June 2010


Not sure how the whole idea of engagement rings got started. But they are an obvious and unavoidable announcement of intentions, very much ‘in your face’ and out there. It comes at the price of much good-natured ribbing all around, and we are sure that Greg and Liz have been the happy recipients of much of that recently.

So now that they have released the news to their friends, it is safe for us to comment. We’d just like to say great choice Greg, both in the ring and in your future wife. We are so happy for both of you and Pam can hardly wait to see you in just a few weeks and to start doing some wedding planning.

We were delighted to meet Greg and his family on our last trip home and found them all to be very lovely and hospitable people who all seemed to have developed a real affection for our daughter. That Greg and Liz have made this commitment to each other makes us very happy indeed. What delightfully good news!

Take 350 teenagers and pack them into dense rows in tiny desks and what do you get? In Malaysia you get dead silence. In fact when I took this sepia-toned picture on my phone, a digital shutter noise went off, and half the students looked my way (much to my embarassment), because it was the only sound in the room.

The concentration and devotion to the task at hand that you see in this picture characterize these kids. Quite simply their future success is on the line. They know it, and behave as if it matters every day. If they are successful, the Malaysian government will fund not only this year, but four year’s worth of education at a university of their own choosing anywhere in Canada. If they fail to qualify – and qualification means a graduating average of 80-85% depending on the funding program they are under – they not only do not get to go to Canada, but their families will have to pay back the $5,000 from this year as well.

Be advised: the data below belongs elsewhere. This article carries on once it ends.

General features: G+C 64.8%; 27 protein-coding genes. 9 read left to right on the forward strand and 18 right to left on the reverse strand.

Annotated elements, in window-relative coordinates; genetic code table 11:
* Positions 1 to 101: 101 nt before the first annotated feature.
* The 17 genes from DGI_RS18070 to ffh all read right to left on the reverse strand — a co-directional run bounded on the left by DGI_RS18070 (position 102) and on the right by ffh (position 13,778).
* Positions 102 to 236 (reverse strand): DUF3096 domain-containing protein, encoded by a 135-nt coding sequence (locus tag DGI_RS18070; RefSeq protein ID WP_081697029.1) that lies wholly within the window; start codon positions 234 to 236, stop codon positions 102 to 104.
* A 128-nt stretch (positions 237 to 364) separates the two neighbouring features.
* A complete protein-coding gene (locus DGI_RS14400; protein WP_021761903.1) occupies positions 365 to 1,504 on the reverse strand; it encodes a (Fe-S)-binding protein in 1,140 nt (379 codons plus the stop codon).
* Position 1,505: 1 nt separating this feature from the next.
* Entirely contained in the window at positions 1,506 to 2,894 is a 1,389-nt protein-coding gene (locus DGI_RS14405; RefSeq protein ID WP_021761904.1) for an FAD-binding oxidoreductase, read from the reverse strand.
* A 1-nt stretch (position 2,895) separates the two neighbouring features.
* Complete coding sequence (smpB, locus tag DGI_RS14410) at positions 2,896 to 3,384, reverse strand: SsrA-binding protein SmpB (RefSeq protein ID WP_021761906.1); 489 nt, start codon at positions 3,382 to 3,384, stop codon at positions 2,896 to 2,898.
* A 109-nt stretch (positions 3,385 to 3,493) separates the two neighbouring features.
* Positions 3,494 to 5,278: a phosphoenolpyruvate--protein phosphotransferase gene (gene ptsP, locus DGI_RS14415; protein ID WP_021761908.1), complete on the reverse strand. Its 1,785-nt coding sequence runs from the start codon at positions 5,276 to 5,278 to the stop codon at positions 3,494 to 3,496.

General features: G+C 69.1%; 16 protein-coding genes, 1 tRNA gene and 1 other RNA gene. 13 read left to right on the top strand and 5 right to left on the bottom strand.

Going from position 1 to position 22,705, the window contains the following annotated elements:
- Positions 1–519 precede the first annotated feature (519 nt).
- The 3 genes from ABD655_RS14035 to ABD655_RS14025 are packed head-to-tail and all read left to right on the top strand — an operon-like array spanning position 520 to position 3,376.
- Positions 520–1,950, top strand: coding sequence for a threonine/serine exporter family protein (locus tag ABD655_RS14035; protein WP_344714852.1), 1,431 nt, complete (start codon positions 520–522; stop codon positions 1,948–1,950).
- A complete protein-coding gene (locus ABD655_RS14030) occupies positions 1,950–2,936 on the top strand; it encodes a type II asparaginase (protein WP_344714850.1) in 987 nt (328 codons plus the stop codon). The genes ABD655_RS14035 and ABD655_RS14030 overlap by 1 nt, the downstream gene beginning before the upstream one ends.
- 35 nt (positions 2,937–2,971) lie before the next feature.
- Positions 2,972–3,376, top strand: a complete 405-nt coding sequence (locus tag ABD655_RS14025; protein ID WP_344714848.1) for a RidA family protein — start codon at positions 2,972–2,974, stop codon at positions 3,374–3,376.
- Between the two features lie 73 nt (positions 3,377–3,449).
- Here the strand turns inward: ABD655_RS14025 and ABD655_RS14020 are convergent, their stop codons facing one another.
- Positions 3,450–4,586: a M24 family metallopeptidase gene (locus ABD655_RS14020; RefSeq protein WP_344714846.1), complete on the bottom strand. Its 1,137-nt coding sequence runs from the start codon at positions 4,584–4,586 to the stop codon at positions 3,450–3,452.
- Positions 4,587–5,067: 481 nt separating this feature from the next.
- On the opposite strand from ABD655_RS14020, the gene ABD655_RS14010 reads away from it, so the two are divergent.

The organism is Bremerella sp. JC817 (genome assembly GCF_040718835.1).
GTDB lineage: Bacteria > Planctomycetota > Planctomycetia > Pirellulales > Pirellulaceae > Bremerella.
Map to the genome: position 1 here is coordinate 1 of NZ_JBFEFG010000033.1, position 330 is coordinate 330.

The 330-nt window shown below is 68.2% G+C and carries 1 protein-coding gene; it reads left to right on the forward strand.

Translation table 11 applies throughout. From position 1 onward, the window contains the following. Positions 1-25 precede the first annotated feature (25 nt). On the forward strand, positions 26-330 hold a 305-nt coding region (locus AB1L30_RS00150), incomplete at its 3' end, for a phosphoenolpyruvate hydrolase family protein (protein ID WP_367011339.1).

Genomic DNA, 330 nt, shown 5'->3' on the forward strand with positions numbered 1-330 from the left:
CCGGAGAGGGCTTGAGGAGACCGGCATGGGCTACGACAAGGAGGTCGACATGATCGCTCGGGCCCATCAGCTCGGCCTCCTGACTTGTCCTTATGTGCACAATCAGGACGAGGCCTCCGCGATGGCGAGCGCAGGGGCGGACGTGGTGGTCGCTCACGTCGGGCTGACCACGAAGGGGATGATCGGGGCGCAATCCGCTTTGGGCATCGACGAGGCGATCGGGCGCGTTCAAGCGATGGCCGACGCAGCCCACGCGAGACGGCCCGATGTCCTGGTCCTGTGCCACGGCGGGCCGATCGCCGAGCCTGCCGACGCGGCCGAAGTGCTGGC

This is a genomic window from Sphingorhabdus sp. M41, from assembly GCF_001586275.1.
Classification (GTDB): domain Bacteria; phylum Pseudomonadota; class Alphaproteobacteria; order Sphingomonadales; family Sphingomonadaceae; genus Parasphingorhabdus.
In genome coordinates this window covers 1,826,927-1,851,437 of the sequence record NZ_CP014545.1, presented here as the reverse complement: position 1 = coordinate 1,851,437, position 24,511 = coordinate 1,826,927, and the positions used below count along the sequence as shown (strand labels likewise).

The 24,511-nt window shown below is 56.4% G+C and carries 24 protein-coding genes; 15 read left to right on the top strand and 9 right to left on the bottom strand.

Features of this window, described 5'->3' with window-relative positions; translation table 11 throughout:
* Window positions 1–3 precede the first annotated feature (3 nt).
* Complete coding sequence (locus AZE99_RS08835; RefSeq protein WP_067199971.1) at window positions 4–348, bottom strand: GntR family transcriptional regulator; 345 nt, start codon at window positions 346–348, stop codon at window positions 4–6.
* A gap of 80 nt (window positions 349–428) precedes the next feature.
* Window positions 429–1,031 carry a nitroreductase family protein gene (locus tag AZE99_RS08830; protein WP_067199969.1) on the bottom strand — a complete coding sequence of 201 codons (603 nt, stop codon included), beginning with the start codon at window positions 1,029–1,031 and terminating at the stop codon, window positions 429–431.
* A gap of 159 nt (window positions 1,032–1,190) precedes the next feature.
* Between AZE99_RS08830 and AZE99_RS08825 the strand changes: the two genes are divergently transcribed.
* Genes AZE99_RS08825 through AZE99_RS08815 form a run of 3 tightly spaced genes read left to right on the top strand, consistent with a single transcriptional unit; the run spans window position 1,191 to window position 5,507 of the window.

In return the students must agree to return to Malaysia and serve their country in some capacity – as engineers, technicians, pharmacists, etc – for five years. It is a good deal for the kids, and an expensive commitment from the Malaysian government to the success of the youth and the future wealth of the country.The armed forces in Canada have a similar program, but not nearly so broad in its scope.

Not all the students do return. Some take jobs in Canada and settle down there, which greatly enriches our country. Contrary to the widely misunderstood notion of immigration, foreigners do not steal our jobs, they create them, but that is a post for another day. Let me just say that I am pleased to be part of the effort that this country is making to raise the educational standards of its youth, and greatly admire the dedication to excellence of my students. I also wish them well on a very tough English exam! I will post your marks on BB7 early next week.

After a totally sleepless weekend and many doses of a major tranquillizer to help settle him, the doctors finally agreed on Monday morning that perhaps it was the drug that was causing the agitation. With the first dose of the new medication, Dad promptly went to sleep and has essentially stayed that way since.